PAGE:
On Dec. 12, 1985, Fort Campbell and the 101st Airborne Division lost 248 Soldiers to one of the worst air disasters in military history.

The Soldiers, along with eight crewmembers, died in an early morning plane crash at Gander, Newfoundland, International Airport, returning from a 6-month peacekeeping mission to the Sinai Peninsula in the Middle East. The Arrow Air DC-8 plane they were aboard crashed upon takeoff.

The Soldiers, from several different military units at Fort Campbell, were all attached to 3rd Battalion, 502nd Infantry Regiment, 2nd Brigade.

According to Canadian Transport, the airplane got no higher than 1,000 feet into the air before crashing.

"This is the deepest and most heart-felt tragedy of my time in the Army," Division and Post Commander at the time of the crash, Maj. Gen. Burton Patrick said the day of the tragedy to news reporters. "The first priority of this division now is the Families."

The general went on to tell reporters that the Families of the fallen had gathered at a gymnasium for a welcome home ceremony where the commander of the brigade informed them of the tragedy.

"I had a real feeling of despair but my real concern was for the Families and the friends that would be gathering in a couple of hours to welcome that group back to Fort Campbell," said retired Maj. Gen. John Herrling, 2nd Brigade commander at the time of the crash. "My big concern was we were having a welcome back ceremony in the 2nd Brigade gym, I believe it was scheduled for 9:30 a.m., and I had to figure out what I was going to say to those people when I walked into that gymnasium."

Stories were circulating and the news was reporting the crash so there were Families and friends that had already assumed it was the flight that they were waiting on that wouldn't make it home.

"There were rumors and people had already heard the television reports and there were a lot of concerned folks, but I still had to get up and make a formal announcement," he added.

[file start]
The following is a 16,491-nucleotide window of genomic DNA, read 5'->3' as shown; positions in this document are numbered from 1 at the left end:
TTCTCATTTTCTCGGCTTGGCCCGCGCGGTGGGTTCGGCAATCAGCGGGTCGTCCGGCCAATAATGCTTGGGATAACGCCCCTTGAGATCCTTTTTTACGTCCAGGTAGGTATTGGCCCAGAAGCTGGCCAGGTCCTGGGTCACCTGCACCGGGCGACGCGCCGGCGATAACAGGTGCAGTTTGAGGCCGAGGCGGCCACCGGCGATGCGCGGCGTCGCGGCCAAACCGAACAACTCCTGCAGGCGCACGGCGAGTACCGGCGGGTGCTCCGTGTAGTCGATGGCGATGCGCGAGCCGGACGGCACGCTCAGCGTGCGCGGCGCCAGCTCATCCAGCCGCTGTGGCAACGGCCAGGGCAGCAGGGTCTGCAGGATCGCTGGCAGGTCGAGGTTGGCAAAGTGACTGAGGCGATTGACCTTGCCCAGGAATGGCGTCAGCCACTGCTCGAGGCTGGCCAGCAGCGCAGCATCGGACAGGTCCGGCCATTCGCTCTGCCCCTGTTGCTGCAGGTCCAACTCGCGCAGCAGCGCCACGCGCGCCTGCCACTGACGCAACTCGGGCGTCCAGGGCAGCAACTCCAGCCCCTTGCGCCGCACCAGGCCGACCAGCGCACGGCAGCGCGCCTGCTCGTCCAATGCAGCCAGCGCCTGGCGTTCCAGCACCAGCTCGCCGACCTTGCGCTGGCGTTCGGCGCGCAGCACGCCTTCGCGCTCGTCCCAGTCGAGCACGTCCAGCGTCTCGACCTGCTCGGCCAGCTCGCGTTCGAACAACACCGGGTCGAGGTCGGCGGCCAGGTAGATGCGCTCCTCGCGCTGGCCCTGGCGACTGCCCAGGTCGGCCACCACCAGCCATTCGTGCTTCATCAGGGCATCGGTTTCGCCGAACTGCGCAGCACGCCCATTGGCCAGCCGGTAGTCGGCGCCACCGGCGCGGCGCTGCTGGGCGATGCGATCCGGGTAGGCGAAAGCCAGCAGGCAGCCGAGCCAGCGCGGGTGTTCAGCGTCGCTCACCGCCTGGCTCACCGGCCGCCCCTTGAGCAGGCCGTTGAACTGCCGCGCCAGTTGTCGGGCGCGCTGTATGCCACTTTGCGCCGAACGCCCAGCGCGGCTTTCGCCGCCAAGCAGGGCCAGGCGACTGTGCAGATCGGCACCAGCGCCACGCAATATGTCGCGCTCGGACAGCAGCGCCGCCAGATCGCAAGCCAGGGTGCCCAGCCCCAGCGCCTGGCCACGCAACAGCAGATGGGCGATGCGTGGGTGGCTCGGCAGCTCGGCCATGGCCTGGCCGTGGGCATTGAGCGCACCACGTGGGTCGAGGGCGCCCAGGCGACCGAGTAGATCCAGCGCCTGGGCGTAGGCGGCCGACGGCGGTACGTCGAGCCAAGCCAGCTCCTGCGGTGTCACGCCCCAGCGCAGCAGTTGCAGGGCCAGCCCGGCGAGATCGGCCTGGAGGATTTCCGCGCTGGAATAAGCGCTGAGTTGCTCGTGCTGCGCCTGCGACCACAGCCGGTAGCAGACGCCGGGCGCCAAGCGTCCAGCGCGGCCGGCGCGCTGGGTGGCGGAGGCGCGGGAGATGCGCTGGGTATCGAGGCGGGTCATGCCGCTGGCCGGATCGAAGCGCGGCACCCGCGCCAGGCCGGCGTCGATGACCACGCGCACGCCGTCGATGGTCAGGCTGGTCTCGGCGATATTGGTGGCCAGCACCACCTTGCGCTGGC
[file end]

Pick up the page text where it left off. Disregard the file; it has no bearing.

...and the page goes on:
Herrling's morning started out like any other that December morning.

"I remember it like it was yesterday," he said. "At the time I was in the kitchen getting ready to go off to the brigade headquarters for PT. It was about 6 in the morning and I got a call from the brigade S3 and he said he had heard the news on TV and they were reporting a crash of a military aircraft in Gander, Newfoundland, and he said 'that's a strange coincidence, our guys are coming back from the Sinai.'"

Herrling then walked across his driveway to see his next door neighbor, who was the chief of staff of the 101st Airborne Division, Col. Bruce Moore. He told Moore what he had heard and then went to the brigade headquarters to wait for what could've been the worst news of his career.

"He called me maybe 15 or 20 minutes later and he said, 'I got some bad news for you, that was your plane that went down and right now they're reporting no survivors,'" Herrling said. "That's how I found out about it."

"It was the most difficult period in my Army career I think and that particular morning was probably the most terrible time I had in the 35 years I spent in the military," Herrling said. "You just have to sit there and think for a minute on what you can do for the Families and all the friends that had gathered there to welcome them home."

That was Herrling's primary concern - the best way to help the Families.

"I just knew that all of us in the 101st were going to have to do everything that we could for the Families and friends of those that had been lost in that plane crash," the former general said. "I knew when I walked into that gymnasium and made the formal announcement we were going to have some very troubled people. So we needed medical staff in there to help deal with all that."

In just three hours, he coordinated with the division personnel officer, division adjutant general and the hospital to put together a group of people that could be most beneficial to the Families.

"Once you go through a tragedy like that you realize that this can happen at other places and other times," he said. "I think for the rest of my time on active duty, whenever we were involved in a large exercise and we were moving people around and we were training somewhere, safety was foremost in my mind."

Herrling will once again have an opportunity to address the Families and friends of the Gander fallen Soldiers during a wreath laying ceremony at Fort Campbell, Dec. 12 where he'll be the guest speaker. The ceremony will take place at the Task Force 3-502nd Memorial Tree Park at 1 p.m.

"It's been 25 years but I haven't forgotten as I'm sure they have not forgotten," he added. "Their sons and daughters did a wonderful job and they really need to be proud of their service. It really is a tragedy and it just points out the fact that they were on a peacekeeping mission and keeping the peace is sometimes a very difficult thing to do. Sometimes there's a price to keeping the peace and in the case of those Soldiers they paid a very dear price and so did their Family and friends for their service in the Sinai."

Page last updated Mon November 8th, 2010 at 18:08